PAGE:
Dva is a beautiful thing from start to finish… the album mixes up techno, classical, trip hop, chillwave, dance, oh just about everything? In its entirety, it sounds contemporary and unique, leaving well behind any accusation of club retrospective while gathering up elements and dropping them *booooom* into a pit of post dubstep?

No, not really, what bullshit trying to define and box everything up, just listen to it and free yourself.  Ema Jolly aka Emika even covers Wicked Game *how dare she, I hear you cry* well, I love that too. So what if everyone covers it.

Starting with the orchestral Hush Interlude (feat Michaela Srumova) that jumps effortlessly to 'Young Minds', throws itself into glitchy 'She beats' and closes side A with 'Filters', it’s all so tech-pop perfect and sounds amazing on the double LP vinyl, every bit of Emika’s composing travels clearly and crisply.

Side B is my favourite so far, I actually put it on first by accident, then had to backtrack a bit to the Interlude, all part of the joy and effort of putting on a record of course, there’s sides and it’s a tactile, unrushed experience in music listening. Each and every track sends shivers up your spine. ‘After The Fall’ is so melancholically enchanting and deals with the darker sides of intimate relationships, a theme that weaved through Emika’s debut and continues to do so on this album, angst in its intensity and truly addictive listening.

'Sing To Me' asks you to do just that really (and was a great encore at her recent London gig) and then 'Dem Worlds' just takes you over a rainbow into a huge cinematic, *erm * big soundscape thing and glides effortlessly into 'Primary Colours', which as I listen to while writing, I just keep floating off so will no doubt have to re-write this…or perhaps I’ll throw caution to the wind and just leave it all dreamy to mirror the music. I just love electronic music when it starts sticking in orchestral stuff.

Side C starts with 'Sleep With My Enemies' which is just perfect and really stood out at the album promo at Birthdays a couple of weeks ago. I kind of wish I’d had a bit of time with the album before the gig but it’s great finally hearing and getting the reminder of a good night. On first hearing, this track resonated, the vocals, the layered instrumentation all melt together superbly and appropriately sinks into 'Wicked Game' and the shadowy sides of human love, lust, loss and jealousy. 'Fight For Your Love' puts you back into clubland after *predictably * losing yourself on a beach shot in black and white for the last track. I love the pop beat and her vocals in this one, it’s the lighter side Emika, versatile but still with some fight in her composure alongside a bit of dancefloor anthem.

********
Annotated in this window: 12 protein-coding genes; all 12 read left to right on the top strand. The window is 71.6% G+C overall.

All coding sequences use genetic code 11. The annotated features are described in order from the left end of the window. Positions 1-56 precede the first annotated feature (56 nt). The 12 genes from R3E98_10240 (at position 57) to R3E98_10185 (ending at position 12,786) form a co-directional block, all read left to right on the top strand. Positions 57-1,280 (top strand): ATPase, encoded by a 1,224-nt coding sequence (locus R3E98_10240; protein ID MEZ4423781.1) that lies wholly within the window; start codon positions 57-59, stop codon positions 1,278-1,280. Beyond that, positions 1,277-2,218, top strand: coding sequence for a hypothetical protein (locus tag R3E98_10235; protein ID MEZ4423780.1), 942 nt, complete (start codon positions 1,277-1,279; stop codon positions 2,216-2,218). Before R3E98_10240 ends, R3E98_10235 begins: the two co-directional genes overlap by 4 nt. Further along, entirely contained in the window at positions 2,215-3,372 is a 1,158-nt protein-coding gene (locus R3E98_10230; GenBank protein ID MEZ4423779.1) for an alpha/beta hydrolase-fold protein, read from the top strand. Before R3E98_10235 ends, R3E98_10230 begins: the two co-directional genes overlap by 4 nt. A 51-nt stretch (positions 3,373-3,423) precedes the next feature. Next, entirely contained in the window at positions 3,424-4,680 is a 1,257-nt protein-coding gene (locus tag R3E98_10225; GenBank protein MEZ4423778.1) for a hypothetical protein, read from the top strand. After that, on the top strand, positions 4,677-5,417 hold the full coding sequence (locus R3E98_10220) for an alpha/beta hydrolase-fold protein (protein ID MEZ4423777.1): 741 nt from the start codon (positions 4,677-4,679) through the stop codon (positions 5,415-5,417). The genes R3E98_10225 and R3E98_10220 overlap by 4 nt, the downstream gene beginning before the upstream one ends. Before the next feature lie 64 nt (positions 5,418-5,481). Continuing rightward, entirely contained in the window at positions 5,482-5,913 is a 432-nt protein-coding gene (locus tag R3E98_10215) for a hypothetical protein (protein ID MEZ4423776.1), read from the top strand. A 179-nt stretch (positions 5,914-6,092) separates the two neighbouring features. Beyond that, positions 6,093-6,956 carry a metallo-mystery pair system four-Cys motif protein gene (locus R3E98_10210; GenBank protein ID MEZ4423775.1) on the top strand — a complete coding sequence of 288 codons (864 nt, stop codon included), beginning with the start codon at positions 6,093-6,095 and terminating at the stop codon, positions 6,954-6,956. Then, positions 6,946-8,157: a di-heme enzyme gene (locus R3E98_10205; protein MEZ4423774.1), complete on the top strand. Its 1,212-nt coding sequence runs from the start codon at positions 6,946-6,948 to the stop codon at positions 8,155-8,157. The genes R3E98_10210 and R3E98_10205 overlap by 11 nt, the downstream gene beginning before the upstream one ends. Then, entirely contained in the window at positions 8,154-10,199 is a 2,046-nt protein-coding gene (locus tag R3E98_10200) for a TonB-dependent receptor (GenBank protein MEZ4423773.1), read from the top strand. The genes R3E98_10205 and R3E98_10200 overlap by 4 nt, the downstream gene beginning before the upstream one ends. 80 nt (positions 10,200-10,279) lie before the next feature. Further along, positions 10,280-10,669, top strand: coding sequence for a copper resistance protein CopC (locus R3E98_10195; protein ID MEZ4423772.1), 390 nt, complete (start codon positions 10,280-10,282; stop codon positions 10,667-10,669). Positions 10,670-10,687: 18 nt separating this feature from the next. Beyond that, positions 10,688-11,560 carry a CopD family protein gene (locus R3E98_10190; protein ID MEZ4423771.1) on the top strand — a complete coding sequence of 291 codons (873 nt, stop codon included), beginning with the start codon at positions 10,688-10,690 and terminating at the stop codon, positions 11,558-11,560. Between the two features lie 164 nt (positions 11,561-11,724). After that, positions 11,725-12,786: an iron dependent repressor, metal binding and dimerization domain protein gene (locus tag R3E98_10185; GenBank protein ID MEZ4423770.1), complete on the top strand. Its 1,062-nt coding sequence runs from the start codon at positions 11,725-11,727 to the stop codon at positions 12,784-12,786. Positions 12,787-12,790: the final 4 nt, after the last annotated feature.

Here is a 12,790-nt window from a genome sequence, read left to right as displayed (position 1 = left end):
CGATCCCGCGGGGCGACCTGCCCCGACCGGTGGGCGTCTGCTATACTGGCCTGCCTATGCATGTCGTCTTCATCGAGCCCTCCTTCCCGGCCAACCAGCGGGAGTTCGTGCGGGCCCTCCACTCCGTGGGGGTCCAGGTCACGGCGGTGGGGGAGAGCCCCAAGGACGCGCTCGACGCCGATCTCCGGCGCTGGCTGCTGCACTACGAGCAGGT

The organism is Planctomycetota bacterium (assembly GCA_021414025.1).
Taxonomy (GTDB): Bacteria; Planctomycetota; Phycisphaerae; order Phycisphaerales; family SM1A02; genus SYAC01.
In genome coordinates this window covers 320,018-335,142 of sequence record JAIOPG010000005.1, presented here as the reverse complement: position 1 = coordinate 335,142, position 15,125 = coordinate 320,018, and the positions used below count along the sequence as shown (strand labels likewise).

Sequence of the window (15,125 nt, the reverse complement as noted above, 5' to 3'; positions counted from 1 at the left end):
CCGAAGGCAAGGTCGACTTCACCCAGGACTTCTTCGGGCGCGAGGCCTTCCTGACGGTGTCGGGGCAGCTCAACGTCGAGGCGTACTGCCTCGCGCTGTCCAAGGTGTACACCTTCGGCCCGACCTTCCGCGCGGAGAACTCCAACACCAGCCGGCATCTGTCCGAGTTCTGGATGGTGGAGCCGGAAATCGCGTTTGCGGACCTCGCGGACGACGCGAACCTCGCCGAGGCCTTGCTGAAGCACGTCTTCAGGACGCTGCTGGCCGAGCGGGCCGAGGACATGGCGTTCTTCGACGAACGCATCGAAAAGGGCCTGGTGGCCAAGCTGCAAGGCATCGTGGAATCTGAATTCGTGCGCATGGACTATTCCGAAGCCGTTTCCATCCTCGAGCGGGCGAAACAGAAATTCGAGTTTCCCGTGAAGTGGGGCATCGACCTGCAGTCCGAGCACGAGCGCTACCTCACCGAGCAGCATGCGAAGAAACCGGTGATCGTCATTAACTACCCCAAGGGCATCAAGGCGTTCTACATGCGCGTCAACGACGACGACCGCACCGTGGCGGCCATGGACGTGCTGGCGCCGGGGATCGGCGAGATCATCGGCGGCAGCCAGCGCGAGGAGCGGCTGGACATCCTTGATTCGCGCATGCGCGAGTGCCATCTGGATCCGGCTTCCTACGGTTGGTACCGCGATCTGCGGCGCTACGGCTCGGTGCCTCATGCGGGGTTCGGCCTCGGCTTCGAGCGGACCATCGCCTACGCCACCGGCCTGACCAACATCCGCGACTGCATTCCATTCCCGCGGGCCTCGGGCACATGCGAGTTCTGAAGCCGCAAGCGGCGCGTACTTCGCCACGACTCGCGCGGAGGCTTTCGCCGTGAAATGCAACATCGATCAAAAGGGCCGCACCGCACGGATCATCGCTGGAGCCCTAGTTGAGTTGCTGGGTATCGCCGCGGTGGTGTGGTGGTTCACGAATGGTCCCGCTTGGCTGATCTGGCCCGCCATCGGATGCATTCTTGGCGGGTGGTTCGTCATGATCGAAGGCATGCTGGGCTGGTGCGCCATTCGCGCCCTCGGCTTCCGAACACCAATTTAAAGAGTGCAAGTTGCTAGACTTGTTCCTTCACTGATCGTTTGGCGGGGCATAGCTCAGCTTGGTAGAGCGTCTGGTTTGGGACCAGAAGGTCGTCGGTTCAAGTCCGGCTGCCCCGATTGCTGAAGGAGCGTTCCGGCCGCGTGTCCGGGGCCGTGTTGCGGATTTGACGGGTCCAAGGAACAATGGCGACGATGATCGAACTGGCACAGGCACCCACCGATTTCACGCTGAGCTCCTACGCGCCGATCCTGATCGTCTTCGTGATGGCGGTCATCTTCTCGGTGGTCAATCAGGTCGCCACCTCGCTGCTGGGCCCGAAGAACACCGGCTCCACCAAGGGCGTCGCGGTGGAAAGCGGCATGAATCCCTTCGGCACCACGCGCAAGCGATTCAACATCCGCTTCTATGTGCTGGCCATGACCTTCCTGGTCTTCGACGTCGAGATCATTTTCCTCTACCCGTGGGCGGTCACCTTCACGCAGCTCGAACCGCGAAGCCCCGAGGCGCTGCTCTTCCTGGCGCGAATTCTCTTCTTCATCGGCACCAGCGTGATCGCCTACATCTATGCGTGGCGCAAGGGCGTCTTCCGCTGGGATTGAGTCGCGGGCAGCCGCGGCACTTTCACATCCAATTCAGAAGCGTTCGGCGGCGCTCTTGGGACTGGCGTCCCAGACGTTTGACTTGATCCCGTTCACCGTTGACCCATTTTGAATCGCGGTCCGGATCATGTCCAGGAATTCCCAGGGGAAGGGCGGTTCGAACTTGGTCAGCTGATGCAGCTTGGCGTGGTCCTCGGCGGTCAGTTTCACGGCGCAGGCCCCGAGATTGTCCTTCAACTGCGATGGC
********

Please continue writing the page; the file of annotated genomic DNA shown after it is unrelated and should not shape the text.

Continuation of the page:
Here she is doing 'Sleep With My Enemies' and chatting intermittently...this clip does capture her stage presence. It will feed your soul, your heart and make you feel pleasure, as she says and hopes it will herself.

Side D reverbs into 'Mouth to Mouth', and I try to avoid comparisons now, but there’s a touch of Crystal Castles in this one, a sort of come down, morning after the crazy night feel to it and as the album unfolds, you start to get the feel of a story being told, the mouth to mouth symbolising the recovery, jumping in and out of beats as if lying on a club floor battling a near death experience. And then 'Searching', a furious lament of green-eyed jealousy and stomach churning anger *bitch*. I thought this was put in for the live gig originally but obviously online versions have been softened as this track leaps with vengeful, desperate heartbreak and despair to quietly menacing fury.

'Centuries' is sublimely melodramatic and dark with an iciness that just touches base at this point in album, a detachment that’s cold and needed and vampire like in its feeding off the emotion of the previous tracks.  The operatic bit that’s in the video is missing sadly but forgivable with an album this insanely good. The album closes with 'Criminal Gift', quite a changer in a similar way to the outro of Emika's debut.

To sum up… GET THIS ALBUM.

Related Post:
Emika live at Birthdays